1. It’s actually the same war, to a large extent.

      2. What do you see as an effective current avenue for libertarian-leaning political change? Comment threads on Reason? Books sales of ‘The Fountainhead’? Drew Carey internet podcasts?

        From where I sit, things like the Tea Parties are the best things around that are opening large cultural openings for libertarian ideas. That doesn’t mean you rush out to join one, or slap on a GOP sticker. You can forgo the political angle, and still engage culturally.

        I get the ‘to hell with the world if it doesn’t match my ideological ideal 100%’ attitude if one is 18. Outside of that, welcome to politics.

        1. “Welcome to politics” is a load of shit. That’s the whole problem in a nutshell. I’m not doing politics, because it is the antithesis of everything I believe in.

          You’re basically making the argument that to win, one must become what you’re fighting. Doesn’t that sort of defeat the point?

          1. “You’re basically making the argument that to win, one must become what you’re fighting. Doesn’t that sort of defeat the point?”

            I can rebut that the whole ‘Sainted, few pure vs. the mass of the tainted’ absolutist way of looking at life and cultural got old after freshman year.

            There are 350 million people in the US, each with a myriad of beliefs and values. At no time in history, past, present, or future, will there exist some great mass of mannered, reasoned folks adhering to whatever you or I happen to believe in. So if you want to effect change, you have to either get in the political game or the wider cultural game.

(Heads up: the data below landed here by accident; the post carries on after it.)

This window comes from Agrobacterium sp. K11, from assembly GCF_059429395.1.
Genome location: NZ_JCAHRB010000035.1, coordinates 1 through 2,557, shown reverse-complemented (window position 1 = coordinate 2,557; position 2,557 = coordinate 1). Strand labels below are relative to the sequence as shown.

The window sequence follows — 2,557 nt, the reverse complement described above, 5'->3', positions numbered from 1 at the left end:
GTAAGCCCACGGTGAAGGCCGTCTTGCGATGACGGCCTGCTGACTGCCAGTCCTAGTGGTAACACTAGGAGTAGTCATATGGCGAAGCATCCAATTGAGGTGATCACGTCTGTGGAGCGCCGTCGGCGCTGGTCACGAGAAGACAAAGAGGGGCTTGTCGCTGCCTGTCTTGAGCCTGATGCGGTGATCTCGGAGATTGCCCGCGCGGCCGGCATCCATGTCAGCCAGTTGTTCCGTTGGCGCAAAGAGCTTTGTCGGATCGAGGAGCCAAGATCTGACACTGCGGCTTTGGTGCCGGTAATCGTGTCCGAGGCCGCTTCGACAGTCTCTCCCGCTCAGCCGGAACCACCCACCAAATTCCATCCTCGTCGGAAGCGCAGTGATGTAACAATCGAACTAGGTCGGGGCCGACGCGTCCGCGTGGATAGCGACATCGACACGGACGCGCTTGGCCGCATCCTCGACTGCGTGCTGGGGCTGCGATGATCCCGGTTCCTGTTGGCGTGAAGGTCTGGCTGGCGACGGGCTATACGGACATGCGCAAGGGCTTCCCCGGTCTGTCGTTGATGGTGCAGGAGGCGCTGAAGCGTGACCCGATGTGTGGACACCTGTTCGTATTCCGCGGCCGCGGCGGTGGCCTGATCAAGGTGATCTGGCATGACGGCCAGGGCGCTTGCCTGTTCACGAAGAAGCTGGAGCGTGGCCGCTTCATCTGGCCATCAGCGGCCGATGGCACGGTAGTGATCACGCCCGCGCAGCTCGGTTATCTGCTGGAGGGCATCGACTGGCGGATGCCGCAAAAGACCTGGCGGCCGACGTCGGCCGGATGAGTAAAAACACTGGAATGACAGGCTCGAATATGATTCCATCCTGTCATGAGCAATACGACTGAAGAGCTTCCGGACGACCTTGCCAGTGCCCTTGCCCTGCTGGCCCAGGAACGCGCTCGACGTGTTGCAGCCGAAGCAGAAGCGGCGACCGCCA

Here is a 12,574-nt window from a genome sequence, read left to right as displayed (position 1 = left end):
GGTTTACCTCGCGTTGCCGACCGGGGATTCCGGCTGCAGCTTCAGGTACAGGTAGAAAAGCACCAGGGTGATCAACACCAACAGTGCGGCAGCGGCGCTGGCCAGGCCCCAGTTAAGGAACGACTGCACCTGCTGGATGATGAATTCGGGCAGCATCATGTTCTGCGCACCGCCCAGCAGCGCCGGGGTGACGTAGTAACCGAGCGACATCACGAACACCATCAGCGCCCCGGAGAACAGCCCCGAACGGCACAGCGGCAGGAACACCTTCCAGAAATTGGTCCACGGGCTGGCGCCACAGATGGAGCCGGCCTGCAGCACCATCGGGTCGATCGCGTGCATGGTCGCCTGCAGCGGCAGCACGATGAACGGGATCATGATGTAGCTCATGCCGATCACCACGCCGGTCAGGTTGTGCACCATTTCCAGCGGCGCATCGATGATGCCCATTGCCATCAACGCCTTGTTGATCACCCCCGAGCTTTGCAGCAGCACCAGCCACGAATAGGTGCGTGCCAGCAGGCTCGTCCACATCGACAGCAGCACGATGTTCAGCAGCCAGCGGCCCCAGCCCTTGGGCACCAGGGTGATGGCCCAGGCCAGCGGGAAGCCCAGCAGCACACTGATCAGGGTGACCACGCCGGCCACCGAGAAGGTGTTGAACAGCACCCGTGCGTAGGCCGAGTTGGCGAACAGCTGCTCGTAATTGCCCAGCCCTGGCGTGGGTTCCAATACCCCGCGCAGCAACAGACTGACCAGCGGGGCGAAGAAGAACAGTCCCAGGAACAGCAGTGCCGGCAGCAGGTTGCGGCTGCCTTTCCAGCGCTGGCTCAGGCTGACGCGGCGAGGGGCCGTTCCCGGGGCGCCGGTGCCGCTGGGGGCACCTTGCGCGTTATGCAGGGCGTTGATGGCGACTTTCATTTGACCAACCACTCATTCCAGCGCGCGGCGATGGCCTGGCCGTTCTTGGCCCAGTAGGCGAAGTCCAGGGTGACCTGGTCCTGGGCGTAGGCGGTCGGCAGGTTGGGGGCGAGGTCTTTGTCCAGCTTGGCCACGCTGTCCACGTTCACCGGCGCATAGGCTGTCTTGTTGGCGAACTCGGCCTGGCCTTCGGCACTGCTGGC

If you don’t want to jump in with the GOP…fine. I really don’t either. But that doesn’t mean interested libertarians still can’t engage culturally. You can engage and support general ideals (such as limited government)without overtly attaching a big shit-eating grin to the political side. You can support the opportunity of the Tea Parties vis-a-vie limited government ideals without praying to sweet, sweet Jesus and Sarah Palin every night.

            There are levels of engagement, it’s not a zero-sum game. If people are truly invested in the political directions of this country, it would seem the absolute worst time for libertarian-leaning folks to start playing the Ivory Tower game.

            1. I guess you’re not understanding me. I’m not playing “the Ivory Tower” game (though your choice of words there says a lot more about you than you think); I’m sticking to my principles. I hate politics, so much so that I cannot stand to be involved in them. I realize that this doesn’t get me very far, but then I realize that to get anywhere I would have to become a creature that I detest.